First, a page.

Filmmaker Whitney Dow has blue eyes, wears round glasses and is in his mid-fifties. He fits the bill for a "cliché-looking northeastern white guy." And he finds there's some discomfort in that.
"How I actually live my life and the experiences I've had are so different than how people perceive me," Dow said.
This sentiment is echoed by some of the subjects in Dow's latest installment of the Whiteness Project, a video series designed to get white people to think about their own race.
Released online on Wednesday, "Intersection of I" comprises a series of video interviews filmed in the summer of 2015 in Dallas, Texas. The interviewees differ in gender identification and sexual orientation and have varying socioeconomic statuses and religious affiliations. Yet they all share at least two common bonds: they are millennials, ages 15-27, and they identify as white or partially white.
"I see pieces of myself in almost everybody that I interview," Dow said, citing Wade, a millennial in his early twenties, as an example.
Wade, who has long dreadlocks, a pierced bottom lip and plugs in his ears, said he does not want to be lumped in with some of the white people he encounters where he works who "spout off nonsense." It's one reason he likes the way he looks. He said it provides some separation.
"I'm not necessarily happy that I'm white because of all the extra stuff that came with it," Wade said in his interview. "Because of the way our race has acted throughout the course of history. Like, they've done the evil, most messed-up things I've ever seen."
Produced in association with American Documentary | POV, Whiteness Project's first installment, "Inside the White/Caucasian Box," was released in October 2014 and profiled people in Buffalo, New York, whom Dow described as "unabashedly white." The participants had a range of ages in the first installment, so zeroing in on one generation this time was different, in part because millennials are more focused on the idea of identity, Dow said.
Amanda, who was 21 years old when interviewed, recounted the exchanges she had with teachers when filling out bubble sheets in school.
"I raised my hand, and I said, you know, 'I'm white, Hispanic and black. Which one should I bubble?'"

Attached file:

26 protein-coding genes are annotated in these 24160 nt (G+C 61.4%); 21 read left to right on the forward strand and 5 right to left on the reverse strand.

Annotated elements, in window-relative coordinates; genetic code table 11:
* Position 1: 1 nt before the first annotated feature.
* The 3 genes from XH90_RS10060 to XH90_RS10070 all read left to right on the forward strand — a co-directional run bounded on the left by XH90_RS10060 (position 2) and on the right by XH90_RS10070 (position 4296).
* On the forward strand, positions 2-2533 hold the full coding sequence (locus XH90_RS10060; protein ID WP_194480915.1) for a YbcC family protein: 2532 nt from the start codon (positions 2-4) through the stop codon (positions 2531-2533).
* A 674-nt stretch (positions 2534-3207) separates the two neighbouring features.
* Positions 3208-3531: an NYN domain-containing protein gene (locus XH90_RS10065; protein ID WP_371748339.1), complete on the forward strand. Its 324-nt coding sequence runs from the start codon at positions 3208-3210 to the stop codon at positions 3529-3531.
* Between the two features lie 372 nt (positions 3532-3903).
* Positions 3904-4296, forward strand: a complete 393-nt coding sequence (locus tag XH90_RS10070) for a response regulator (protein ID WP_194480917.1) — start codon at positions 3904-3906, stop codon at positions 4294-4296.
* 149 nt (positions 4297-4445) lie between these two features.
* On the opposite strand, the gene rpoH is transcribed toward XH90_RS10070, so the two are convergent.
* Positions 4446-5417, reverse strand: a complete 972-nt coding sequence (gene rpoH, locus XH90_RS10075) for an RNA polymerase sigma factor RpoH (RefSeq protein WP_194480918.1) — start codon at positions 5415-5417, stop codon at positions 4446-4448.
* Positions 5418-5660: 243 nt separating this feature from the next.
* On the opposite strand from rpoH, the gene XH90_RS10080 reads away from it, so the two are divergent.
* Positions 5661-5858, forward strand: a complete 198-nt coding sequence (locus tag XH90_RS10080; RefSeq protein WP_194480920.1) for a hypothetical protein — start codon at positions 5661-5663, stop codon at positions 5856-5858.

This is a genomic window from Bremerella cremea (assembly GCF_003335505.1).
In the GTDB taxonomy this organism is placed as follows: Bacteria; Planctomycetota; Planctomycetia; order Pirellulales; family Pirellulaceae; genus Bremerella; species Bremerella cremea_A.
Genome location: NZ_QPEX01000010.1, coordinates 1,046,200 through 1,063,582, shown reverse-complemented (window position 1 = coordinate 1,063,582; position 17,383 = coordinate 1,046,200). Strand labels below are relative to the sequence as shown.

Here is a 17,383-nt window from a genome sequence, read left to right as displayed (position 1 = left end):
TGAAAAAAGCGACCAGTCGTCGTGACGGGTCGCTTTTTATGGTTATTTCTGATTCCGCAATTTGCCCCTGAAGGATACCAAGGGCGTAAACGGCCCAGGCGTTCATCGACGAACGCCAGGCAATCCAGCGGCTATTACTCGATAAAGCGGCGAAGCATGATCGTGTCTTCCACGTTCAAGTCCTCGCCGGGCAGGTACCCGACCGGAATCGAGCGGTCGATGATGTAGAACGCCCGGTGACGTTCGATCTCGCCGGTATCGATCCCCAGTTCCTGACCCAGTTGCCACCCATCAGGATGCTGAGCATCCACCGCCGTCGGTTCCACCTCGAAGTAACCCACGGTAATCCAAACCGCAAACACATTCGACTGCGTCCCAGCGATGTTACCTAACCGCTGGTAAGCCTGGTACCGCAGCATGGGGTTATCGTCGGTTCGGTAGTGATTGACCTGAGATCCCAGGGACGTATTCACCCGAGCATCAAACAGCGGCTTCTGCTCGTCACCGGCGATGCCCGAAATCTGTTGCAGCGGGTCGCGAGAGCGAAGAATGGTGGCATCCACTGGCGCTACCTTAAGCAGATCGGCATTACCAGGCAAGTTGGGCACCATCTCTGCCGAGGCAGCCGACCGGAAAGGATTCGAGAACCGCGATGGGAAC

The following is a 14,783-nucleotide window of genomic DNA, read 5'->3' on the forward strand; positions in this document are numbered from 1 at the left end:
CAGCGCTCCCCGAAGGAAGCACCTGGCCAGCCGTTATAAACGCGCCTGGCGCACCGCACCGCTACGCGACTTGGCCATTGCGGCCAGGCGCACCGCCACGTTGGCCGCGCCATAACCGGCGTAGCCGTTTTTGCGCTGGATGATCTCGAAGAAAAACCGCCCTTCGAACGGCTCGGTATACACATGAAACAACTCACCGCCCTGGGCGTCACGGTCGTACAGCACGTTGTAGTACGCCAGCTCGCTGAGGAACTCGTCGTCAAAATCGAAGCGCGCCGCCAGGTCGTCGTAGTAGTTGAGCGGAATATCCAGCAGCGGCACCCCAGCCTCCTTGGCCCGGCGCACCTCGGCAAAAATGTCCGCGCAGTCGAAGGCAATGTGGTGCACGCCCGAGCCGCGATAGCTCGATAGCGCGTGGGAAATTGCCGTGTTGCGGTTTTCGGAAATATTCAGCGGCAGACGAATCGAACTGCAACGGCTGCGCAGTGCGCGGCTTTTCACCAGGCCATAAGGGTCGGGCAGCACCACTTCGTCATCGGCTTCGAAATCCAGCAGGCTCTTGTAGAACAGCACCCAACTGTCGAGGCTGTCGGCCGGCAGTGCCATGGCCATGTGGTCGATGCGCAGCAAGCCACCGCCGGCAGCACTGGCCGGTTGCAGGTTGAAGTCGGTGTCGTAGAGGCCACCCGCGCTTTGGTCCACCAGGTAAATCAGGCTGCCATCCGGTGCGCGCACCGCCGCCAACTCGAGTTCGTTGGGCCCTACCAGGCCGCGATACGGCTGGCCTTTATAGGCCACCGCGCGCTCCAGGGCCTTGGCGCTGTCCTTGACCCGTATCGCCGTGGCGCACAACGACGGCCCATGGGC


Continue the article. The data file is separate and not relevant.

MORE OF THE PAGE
Amanda said the teachers always told her to bubble "black."
"I think it had more to do with maybe how my teachers perceived me than how I perceived myself because if it were up to me, I would have bubbled all three," she said.
Dow said his process is based in honesty. He is upfront with his subjects and doesn't even ask them to sign a release until the interview is over.
"I tell them essentially, we're going to talk about race, we're going to talk about whiteness, we'll sit down and have this conversation," Dow said. "If you don't feel comfortable with me, if you don't feel comfortable with any of the questions that I've asked or any of your answers, then don't sign the release and I won't use it."
He said the point is not to trick people. The goal is to hear people say what they believe.
"I don't care if people like their interviews or not, but I want when they look at them to say, 'Yeah, that's accurate,'" Dow said.
Dow said he is a filmmaker, not an activist. He asks questions he may not be able to answer himself, including about reparations, the idea that some form of compensation is owed to descendants of African slaves.
"I do feel that it is the obligation of white people who have benefitted from the structural racism that exists in our country since it was founded to create - to move towards - to help us move toward a more equitable society," said Dow.
He said he believes a debt is owed, but he doesn't know how to go about repaying it.
"My work has always been driven by my not knowing, by not having the answers and wanting the answers," said Dow.
According to findings from a Millennial Values Survey conducted by the Public Religion Research Institute in 2012, 58 percent of white millennials believe that discrimination against whites has become as big a problem as discrimination against people of color.
This statistic appears on screen at the conclusion of 17-year-old Nathan's interview.
"In America now, being a white Christian is the hardest thing," Nathan said. "And that's exactly what I am. I'm a white Christian male."
While this sentiment was met with mixed reviews on Twitter, Dow said research proves that Nathan's views do not make him an outlier.
"Don't look at him as an individual," Dow said. "Again, look at him as something that's representational of something big that we need to address, and if you're going to come after anybody, come after me. And you should thank him for being as honest as he is."
An installation of "Intersection of I" will be displayed from April 14 through April 17 as part of the 2016 Tribeca Film Festival's Storyscapes.